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The New Outlook Overshares Data With Microsoft

If you’re tired of censorship and surveillance, join Reclaim The Net.

Microsoft has spent a lot of effort over the last years to try and convince the tech audience that it is not, in fact, one of the worst tech companies ever in terms of respecting their security and privacy.

And Microsoft was doing what it does long before the Googles and Facebooks were ever around. Still, even if some have bought into the “caring” version of Microsoft that’s “open source friendly,” etc, policies and initiatives cropping up now and again show that Microsoft might easily be that leopard that just can’t change its spots.

The latest is the controversy around Outlook, Microsoft’s still, especially in corporate settings, omnipresent “personal information manager software system,” as it is marketed.

The problem is that security researchers have discovered that the newest version about to be released shares users’ unencrypted mailbox, contact lists, and calendar along with other highly sensitive information (such as passwords and email addresses) with Microsoft.


Alternative, encrypted email services are naturally keeping a close eye on all this, noting that not only has Outlook increased the amount and kind of data it harvests from its users, but is also, to put it mildly, not treating it well.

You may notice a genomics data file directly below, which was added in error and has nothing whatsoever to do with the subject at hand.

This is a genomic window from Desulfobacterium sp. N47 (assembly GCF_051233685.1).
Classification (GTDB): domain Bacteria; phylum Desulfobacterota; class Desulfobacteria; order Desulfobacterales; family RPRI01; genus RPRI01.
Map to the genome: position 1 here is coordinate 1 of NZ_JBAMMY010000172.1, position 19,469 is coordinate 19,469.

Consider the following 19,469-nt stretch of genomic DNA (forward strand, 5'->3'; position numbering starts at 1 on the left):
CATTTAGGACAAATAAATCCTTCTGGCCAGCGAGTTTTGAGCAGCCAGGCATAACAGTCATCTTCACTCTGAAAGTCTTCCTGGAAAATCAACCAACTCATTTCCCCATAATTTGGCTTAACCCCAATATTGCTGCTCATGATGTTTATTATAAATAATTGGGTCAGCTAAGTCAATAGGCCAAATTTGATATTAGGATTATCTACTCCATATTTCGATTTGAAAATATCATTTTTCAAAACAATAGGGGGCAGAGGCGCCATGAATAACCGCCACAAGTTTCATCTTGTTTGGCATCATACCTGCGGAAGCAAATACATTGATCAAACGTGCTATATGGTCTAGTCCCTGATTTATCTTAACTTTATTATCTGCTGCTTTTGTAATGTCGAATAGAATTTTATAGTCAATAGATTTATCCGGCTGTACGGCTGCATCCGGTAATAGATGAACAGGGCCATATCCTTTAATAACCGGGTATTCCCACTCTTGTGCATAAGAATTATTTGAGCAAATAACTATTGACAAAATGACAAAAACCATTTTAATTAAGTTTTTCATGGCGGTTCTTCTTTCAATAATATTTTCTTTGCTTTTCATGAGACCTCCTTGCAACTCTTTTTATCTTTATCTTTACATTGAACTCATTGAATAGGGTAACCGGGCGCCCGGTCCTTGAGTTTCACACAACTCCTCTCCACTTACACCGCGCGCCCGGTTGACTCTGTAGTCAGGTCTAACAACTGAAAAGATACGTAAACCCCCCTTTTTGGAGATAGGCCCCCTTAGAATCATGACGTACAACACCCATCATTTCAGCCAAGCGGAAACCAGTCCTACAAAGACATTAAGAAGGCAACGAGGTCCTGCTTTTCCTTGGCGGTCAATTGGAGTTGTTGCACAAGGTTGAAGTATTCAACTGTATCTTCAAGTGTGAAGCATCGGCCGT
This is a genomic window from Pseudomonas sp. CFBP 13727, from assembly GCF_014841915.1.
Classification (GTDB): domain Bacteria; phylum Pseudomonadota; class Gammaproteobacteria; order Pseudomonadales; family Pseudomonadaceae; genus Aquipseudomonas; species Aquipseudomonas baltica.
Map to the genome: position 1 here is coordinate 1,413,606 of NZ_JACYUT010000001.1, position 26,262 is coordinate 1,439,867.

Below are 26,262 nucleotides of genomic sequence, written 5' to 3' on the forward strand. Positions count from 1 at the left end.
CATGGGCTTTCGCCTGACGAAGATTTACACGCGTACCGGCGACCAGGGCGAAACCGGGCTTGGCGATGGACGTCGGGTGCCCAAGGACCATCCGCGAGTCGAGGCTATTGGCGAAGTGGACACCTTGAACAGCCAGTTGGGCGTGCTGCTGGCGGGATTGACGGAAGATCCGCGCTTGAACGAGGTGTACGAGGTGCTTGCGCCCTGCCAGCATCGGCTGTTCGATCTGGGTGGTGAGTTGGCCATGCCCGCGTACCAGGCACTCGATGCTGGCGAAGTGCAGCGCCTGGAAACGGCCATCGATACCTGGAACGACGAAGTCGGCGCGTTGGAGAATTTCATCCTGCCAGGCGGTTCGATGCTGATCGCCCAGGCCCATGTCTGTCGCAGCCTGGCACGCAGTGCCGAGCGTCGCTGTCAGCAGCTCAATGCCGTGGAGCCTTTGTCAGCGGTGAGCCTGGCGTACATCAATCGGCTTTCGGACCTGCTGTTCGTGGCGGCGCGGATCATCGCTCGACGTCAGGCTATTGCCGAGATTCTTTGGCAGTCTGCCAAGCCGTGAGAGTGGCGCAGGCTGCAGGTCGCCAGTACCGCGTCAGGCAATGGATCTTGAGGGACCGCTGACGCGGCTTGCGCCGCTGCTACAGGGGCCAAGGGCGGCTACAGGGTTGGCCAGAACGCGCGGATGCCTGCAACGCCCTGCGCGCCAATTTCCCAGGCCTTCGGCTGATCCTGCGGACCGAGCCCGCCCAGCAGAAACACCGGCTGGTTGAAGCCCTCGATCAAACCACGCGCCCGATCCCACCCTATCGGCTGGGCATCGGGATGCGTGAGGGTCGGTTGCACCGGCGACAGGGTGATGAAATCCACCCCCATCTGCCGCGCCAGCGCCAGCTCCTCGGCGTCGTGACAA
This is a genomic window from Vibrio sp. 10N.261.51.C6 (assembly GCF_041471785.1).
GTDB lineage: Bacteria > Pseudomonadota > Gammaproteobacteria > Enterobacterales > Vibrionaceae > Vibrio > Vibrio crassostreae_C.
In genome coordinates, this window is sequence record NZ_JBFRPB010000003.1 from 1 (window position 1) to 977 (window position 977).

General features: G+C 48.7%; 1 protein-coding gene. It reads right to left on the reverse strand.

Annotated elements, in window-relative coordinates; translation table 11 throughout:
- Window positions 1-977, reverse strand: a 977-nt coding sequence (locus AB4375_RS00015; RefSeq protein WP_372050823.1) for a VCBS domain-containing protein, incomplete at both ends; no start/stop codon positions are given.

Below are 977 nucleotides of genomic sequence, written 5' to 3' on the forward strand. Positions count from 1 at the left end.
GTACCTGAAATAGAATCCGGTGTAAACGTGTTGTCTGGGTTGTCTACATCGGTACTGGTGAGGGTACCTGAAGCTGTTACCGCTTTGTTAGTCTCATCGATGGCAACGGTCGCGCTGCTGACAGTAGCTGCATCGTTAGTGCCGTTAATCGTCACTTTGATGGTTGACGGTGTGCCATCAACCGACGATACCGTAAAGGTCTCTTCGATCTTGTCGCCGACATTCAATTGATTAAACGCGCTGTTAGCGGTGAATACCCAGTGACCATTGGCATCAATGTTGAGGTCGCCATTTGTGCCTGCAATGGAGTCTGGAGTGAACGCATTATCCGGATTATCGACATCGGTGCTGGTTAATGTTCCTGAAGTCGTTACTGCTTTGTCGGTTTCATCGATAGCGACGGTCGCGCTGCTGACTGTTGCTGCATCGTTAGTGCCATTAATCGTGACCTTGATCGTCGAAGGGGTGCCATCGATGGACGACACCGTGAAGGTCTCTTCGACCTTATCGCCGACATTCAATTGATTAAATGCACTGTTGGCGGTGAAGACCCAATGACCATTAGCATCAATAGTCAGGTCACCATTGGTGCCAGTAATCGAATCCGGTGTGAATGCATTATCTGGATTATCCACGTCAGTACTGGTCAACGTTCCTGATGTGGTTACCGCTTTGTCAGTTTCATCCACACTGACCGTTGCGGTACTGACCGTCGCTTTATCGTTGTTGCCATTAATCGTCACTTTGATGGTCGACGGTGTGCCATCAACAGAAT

This already got German Federal Commissioner for Data Protection and Freedom of Information Ulrich Kelber concerned enough to decide to this week bring up the latest Outlook update before EU data protection groups (on GDPR violation grounds).

Why Microsoft is able to do any of this is the by now long-time general push to switch “everything to the cloud” – Outlook is not a local client it used to be, but is instead incorporated into Microsoft cloud. As things stand, already existing contacts and other data will likely not be “shared,” i.e., exposed to Microsoft, but any new one(s) created will.

And perhaps crucially, this process is not happening with full and reliable encryption in place. Instead, the Redmond dinosaur is using TLS-protected servers, but all that data is in plain text.

And, to make it even worse – remember, it is mostly businesses who use Outlook, and therefore stand to (monetarily) lose much more than individual users.

The German press is describing Microsoft’s responses so far to relevant queries as “cryptic.”

Well, at least something is. /s

If you’re tired of censorship and surveillance, join Reclaim The Net.

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